Can you tell us what that was?
Sure – it was called ‘tucanderia’, a ritual that involved being stung by bullet ants. I started talking to the elders, saying I would like to do it, and they agreed. The young ones, they just said to me ‘there’s no way you can handle this.’ I was getting more and more nervous as the time approached – there was no way to back out, I had to go through with it. The production team let me get stung once before the ritual began, to make sure I wasn’t going to have a terrible reaction and die. Bullet ants are about 3 inches long, and look like wasps without wings. They’re commonly thought to have one of the most painful stings in the insect world. As I had that single test sting, I can tell you I agree.
So what actually happened in the ritual?
We went to the forest and collected hundreds of bullet ants. The elders then knock them out with a narcotic, and weave them into gloves made of palm fronds – a bit like big oven gloves. You slip the gloves on and wait for the ants to wake up. The pain is indescribable. I lost the ability to speak, and began to hallucinate. The first one bit me under the edge of my fingernail, and after that they all went in. There’s dancing and chanting going on, while your hands are getting covered with stings. The pain increases for about four hours, when it plateaus and stays at its maximum level for another 20 hours. I completely lost it. You’re meant to stay quiet and calm, which I managed for quite a while, but I did let one cry out that made people laugh. Over those 20 hours, I attacked the producer, was hallucinating and running round – incredible pain. However, you see the reverence and respect they have for the ritual once you’ve been through it. I was in a new world. Amazingly, to be considered a true hunter in their tribe you have to go through tucanderia 20 times in three years. I think once was enough for me!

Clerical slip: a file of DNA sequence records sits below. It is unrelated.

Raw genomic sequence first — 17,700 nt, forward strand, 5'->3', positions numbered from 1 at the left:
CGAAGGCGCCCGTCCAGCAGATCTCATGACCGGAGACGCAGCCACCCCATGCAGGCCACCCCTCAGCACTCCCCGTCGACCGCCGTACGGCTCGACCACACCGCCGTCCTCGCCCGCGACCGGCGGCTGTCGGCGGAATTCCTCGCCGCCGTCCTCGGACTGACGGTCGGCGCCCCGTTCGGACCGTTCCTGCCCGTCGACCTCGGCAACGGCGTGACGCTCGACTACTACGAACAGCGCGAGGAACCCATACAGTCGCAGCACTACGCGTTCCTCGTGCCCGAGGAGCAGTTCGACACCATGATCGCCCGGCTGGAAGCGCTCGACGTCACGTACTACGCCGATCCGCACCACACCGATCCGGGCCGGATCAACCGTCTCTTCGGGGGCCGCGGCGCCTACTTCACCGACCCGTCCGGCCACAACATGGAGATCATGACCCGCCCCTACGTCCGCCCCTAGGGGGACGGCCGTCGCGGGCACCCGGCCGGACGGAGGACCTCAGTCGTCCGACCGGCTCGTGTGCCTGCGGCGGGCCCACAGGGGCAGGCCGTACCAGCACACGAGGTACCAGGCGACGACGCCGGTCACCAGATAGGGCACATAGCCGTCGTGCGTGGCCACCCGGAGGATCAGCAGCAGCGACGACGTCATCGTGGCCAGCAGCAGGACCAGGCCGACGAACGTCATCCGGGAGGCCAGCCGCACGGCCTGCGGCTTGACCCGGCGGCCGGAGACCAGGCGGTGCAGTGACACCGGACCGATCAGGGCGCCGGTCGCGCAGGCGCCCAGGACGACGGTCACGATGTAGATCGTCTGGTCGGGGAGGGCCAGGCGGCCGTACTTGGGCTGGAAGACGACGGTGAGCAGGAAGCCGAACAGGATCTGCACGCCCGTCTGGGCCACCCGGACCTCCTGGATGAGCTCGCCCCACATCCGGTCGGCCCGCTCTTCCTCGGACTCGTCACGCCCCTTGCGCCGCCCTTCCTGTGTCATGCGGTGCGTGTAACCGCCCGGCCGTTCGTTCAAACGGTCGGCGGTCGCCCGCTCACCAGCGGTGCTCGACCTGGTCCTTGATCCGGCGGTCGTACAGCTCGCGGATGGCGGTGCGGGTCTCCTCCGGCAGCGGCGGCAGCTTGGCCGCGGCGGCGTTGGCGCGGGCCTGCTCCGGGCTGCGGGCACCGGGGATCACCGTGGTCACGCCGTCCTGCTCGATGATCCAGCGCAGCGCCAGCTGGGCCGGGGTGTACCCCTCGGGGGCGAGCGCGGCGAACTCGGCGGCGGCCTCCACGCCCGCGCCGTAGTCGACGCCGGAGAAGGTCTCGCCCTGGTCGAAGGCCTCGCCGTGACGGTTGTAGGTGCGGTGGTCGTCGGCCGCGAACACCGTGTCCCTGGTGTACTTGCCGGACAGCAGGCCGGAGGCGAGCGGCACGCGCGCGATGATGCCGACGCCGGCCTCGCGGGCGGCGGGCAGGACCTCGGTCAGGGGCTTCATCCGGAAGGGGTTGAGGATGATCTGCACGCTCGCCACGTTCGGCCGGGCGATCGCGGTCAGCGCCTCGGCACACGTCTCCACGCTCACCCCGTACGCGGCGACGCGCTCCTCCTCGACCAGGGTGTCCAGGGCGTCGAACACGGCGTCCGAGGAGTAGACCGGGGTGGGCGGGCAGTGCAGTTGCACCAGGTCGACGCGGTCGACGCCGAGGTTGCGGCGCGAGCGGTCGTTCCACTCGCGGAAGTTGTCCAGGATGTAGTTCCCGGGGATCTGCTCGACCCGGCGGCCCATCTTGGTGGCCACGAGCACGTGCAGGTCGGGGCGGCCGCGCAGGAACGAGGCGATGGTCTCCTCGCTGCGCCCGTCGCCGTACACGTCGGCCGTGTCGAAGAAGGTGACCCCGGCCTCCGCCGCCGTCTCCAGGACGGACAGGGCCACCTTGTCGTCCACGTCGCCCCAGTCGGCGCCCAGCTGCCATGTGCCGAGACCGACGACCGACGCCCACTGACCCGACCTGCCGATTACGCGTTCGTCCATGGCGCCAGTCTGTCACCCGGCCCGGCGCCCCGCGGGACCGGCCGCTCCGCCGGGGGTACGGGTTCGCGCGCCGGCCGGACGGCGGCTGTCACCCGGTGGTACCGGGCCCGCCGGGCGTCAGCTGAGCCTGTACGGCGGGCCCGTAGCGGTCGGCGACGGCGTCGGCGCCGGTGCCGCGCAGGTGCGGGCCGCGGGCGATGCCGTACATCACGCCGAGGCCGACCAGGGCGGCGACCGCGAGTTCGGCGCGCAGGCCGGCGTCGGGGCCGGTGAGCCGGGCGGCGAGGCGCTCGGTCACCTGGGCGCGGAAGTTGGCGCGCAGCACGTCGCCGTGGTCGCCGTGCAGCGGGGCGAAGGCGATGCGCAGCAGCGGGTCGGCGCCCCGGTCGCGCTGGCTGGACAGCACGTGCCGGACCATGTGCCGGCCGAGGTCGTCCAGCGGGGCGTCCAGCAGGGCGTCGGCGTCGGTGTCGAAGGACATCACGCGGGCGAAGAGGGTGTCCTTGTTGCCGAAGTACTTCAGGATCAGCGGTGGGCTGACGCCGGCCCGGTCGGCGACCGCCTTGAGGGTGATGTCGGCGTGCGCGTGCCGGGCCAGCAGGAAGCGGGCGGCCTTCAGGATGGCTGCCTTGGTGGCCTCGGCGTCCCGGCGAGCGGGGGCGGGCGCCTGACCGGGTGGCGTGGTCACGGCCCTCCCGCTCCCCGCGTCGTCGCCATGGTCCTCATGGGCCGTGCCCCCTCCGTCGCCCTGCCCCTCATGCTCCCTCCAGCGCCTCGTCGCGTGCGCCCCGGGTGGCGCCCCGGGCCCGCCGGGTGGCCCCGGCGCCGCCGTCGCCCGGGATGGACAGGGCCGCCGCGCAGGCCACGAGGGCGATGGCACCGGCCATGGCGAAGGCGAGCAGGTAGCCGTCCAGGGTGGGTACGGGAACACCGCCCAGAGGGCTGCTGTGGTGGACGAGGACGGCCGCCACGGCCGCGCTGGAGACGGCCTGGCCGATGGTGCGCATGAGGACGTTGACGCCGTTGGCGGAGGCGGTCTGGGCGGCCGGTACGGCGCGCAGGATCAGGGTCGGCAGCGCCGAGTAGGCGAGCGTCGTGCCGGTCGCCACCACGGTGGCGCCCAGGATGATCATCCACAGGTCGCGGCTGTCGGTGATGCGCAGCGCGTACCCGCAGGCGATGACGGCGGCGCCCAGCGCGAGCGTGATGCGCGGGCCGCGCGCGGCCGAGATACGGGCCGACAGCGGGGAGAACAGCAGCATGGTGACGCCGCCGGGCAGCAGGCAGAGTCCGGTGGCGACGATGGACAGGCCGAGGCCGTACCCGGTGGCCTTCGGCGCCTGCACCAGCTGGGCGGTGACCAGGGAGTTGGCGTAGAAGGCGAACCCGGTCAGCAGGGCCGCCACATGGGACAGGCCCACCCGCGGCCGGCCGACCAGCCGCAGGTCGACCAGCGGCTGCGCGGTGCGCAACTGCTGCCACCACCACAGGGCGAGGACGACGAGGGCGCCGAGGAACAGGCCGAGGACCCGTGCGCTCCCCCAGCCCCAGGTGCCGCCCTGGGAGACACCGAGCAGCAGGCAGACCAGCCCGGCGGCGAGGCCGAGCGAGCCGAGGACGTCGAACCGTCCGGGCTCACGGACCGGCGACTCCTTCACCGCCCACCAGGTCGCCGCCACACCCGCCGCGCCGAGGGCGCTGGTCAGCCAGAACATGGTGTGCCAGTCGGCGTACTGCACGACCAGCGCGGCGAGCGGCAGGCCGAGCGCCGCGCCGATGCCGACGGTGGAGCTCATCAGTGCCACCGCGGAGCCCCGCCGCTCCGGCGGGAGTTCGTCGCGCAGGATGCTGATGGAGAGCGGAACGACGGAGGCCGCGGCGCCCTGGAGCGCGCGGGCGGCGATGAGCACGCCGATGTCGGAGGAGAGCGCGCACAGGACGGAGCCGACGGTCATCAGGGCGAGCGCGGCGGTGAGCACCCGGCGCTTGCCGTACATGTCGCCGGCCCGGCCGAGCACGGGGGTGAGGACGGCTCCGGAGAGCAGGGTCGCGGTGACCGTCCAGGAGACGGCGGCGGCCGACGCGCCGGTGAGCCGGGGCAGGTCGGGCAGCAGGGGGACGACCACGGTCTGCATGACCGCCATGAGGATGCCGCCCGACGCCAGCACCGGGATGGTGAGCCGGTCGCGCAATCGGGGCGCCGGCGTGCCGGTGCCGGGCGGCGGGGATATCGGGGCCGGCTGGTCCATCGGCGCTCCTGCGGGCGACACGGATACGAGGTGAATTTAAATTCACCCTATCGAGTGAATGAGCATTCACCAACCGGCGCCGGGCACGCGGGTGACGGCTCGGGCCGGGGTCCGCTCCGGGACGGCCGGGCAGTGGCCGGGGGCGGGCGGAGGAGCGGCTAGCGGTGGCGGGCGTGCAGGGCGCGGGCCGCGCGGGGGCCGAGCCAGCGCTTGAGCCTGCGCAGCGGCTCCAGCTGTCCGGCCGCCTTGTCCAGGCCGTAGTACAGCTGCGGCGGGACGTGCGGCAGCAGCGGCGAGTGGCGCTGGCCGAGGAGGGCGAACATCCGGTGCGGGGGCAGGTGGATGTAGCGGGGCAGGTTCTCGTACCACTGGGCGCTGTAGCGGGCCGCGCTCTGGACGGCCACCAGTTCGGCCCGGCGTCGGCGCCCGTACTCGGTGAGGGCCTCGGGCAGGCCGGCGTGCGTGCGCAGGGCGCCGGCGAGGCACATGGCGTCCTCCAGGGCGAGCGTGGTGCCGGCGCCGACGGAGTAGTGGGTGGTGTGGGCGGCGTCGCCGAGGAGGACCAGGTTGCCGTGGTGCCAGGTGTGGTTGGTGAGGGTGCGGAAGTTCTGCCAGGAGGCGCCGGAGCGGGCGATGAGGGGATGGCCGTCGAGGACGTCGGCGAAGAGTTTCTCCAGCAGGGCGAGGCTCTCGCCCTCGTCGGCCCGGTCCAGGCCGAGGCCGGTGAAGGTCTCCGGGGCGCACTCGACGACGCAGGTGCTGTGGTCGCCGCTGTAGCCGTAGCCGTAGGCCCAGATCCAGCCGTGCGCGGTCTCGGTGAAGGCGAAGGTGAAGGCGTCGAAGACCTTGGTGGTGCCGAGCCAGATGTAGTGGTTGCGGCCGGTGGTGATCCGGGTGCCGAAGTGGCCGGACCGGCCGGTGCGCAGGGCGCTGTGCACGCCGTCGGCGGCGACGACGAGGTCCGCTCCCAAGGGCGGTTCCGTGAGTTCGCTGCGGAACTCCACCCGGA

What beast were you searching for in Brazil?
The mapinguari. To the tribe, it’s something of an ecological superhero that gets you if overexploit the forest. It has a bogeyman aspect: it’s said to be ten feet tall, with a mouth in its chest, backwards facing feet, awful smell, one eye and terrible cry. The locals all claim that it’s real and a few claim to have seen one. When you look at the evidence, it points to the mapinguare being a giant tree sloth, a species that was supposed to have died out 10,000 years ago, around the time that men could have arrived and hunted it down.
But you think there could still be one out there?
If you’re in a place that’s remote, that’s only populated by uncontacted tribes – and there are many left in the jungle that are uncontacted – add to that the idea that the local people fear and respect them and they could still exist. In fact, the idea of eating one is anathema to the locals. They think that all living things are made from clay, and so can be eaten, apart from the mapinguare, which is made of something else entirely. There could easily be a surviving remnant population out there. The fantastic descriptions I heard all have a grounding in reality. Sloths can have a v-shaped scent gland in their chest that might look like a mouth. It certainly smells bad. Their feet are turned underneath themselves, and they give a very infrequent but distinctive high-pitched cry. The descriptions and positive ID we had on artists impressions fitted so well with a ground sloth, I can’t see any other creature that it could be.
Beast Man begins on the National Geographic Channel Monday 7 February at 8pm. Find out more about the series at NatGeoTV